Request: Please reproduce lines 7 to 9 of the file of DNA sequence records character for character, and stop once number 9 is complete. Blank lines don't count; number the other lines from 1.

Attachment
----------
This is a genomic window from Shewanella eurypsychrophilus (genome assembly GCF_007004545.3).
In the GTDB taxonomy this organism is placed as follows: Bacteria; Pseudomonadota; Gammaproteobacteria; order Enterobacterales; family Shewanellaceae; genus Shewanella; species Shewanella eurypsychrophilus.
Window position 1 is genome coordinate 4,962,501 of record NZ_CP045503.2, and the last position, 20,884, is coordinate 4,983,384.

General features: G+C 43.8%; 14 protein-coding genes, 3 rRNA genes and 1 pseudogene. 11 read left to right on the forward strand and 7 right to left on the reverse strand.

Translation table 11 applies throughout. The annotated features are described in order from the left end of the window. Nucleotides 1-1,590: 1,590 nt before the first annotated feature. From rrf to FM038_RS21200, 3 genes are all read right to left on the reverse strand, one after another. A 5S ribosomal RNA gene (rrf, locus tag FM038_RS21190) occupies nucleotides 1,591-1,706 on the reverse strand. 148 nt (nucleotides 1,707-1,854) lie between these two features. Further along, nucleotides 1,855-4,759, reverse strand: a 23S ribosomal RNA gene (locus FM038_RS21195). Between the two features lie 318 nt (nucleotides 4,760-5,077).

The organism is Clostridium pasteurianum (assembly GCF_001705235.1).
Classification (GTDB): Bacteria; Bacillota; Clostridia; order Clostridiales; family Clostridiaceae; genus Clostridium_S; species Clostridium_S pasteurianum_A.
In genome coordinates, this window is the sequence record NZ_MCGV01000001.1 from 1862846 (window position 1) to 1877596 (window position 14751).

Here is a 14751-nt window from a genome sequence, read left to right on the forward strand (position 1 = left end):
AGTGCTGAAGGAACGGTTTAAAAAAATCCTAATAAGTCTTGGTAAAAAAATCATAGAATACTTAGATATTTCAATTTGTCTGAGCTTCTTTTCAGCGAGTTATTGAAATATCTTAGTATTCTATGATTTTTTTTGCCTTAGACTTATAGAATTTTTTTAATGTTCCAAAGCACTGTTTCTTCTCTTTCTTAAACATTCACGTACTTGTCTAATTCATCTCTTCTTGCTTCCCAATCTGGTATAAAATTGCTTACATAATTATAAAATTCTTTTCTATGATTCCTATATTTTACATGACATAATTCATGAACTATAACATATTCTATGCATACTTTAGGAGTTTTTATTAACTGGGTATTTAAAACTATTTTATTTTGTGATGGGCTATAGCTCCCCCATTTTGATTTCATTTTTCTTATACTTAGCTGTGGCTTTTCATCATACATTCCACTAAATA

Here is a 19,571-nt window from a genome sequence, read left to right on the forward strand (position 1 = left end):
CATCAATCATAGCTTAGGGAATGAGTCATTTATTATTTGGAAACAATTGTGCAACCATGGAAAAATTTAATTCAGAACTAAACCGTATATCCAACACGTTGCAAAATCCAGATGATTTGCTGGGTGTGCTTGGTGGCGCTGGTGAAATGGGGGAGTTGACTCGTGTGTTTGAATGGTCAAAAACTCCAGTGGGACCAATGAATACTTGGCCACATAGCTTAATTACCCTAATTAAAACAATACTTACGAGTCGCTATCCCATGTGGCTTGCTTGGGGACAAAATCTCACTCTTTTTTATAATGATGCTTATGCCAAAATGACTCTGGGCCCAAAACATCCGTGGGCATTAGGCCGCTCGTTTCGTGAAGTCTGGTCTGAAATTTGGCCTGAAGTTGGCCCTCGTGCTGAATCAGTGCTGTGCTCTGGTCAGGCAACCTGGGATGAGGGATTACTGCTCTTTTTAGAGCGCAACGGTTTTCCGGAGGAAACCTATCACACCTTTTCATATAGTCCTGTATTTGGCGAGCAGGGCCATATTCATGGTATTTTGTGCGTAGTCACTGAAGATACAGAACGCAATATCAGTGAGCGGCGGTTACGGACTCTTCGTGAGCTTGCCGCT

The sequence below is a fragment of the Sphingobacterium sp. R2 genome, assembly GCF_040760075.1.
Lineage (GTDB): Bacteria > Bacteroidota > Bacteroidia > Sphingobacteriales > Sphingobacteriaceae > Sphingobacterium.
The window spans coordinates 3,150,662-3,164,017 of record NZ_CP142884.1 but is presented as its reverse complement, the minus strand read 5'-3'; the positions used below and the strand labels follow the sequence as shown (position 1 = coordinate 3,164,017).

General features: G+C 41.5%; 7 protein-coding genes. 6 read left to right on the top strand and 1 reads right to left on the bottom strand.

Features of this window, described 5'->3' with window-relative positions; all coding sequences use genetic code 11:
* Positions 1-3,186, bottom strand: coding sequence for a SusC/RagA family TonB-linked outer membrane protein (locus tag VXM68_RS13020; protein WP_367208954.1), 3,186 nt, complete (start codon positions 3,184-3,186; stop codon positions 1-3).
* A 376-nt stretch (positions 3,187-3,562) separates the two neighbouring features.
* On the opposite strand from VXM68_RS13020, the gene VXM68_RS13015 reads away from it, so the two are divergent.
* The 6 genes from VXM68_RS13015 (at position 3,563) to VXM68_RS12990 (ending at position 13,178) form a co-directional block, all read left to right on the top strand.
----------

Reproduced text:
Classification (GTDB): Bacteria; Bacillota; Clostridia; order Clostridiales; family Clostridiaceae; genus Clostridium_S; species Clostridium_S pasteurianum_A.
In genome coordinates, this window is the sequence record NZ_MCGV01000001.1 from 1862846 (window position 1) to 1877596 (window position 14751).

Here is a 14751-nt window from a genome sequence, read left to right on the forward strand (position 1 = left end):